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- Domestic camels are maintained in a semi-wild state.
- Obtain food from wild vegetation, water from humans.
- Unguarded camels will return to a familiar well.
- Wild camels extremely shy
- Acute eyesight allows them to spot danger 2-3 miles away and flee
- Browse or graze 6-8 hours and chew cud another 6-8 hours each day.
- Constant work required to maintain health on low-nutrient desert plant life.
- Previously, migrated seasonally to green pastures.
- Movements now curtailed by human settlements.
- Form small groups of ~6 (2-15 animals).
- Gather at oases and small springs.
- Rutting male stretches to hold head higher than a rival.
- Rutting cry: “blo-blo-blo"
Smell and scent marking
- Male rubs back of head against shoulders (occipital gland)
- Secretions tend to excite males
Agonistic Behavior and Defense
- Dromedaries may blow out (spit) cud when excited.
- Bactrian camels do not deliberately spit (may if abused).
- Little aggressive behavior except among males during breeding season.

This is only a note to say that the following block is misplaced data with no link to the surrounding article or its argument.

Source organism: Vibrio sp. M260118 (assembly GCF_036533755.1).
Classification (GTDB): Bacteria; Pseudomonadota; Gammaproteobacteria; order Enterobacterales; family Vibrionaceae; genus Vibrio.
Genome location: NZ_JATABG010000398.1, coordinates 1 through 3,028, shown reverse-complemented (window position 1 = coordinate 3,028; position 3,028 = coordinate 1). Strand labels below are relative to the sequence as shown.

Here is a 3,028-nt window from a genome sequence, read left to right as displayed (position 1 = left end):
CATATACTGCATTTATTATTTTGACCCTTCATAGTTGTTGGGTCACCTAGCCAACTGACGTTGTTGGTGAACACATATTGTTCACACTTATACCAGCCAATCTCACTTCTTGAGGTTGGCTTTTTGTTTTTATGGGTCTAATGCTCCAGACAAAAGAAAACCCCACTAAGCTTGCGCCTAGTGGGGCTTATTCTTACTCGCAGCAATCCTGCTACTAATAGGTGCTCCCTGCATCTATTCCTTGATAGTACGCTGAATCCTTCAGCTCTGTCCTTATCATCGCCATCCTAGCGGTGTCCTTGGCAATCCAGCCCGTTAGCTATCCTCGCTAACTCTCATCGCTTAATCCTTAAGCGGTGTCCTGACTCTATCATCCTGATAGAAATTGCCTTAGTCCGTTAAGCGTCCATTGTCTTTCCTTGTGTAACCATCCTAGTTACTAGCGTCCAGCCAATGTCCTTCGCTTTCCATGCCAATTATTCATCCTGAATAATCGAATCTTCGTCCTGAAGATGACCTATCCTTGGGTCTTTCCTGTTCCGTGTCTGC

- Adults may push with lowered head and neck.
- Canine teeth used as weapons.
- Extreme fights can result in death of both combatants.
With domestic species
- Integral part of nomad culture
- Domesticated by nomads 3,000-4,000 years ago
- Still important part of nomad life in the Sahara
- Provide meat, milk, hides, wool
- Females can produce milk for several years after birth
- Bactrian: 5 liters/day
- Dromedary: 20 liters/day
- Males used for transport and riding
- Easily carry 200 kg (440 lb)
- Can pull more than 1 ton with a wheeled cart
- Convex back allows camels to carry more than a horse.
- Load is limited by the weight it can rise with.
- Used in combat
- Used because of their ability to scare horses
- Camel smell spooks horses
- U.S. Army camel corps stationed in California in the 1800s
- Normal gait is a “pace”
- One foreleg and one hind leg on same side of body move forward together.
- Horses, dogs and bears can also “pace” but more often “trot” (foreleg and diagonally opposite hind leg move together).
- If necessary, can travel 150 km (93 mi) in 15-20 hours.
- Maximum speeds
- Up to 65 km/hr (40 mi/hr) in short bursts
- Up to 40 km/hr (25 mi/hr) sustained speed
- Domestic camels have been known to swim (observed in Australia).
A large calf nurses from its mother.
Weaning occurs at 1-2 years old. Nomadic tribes use camel milk to produce yogurt and butter.
Image credit: © San Diego Zoo Wildlife Alliance. All rights reserved.
Gauthier-Pilters & Dagg (1981)
Tulgat & Schaller (1992)
SDZWA Library Links
Fact Sheet Index
Fact sheet index, San Diego Zoo Wildlife Alliance Library
Home page, San Diego Zoo Wildlife Alliance Library
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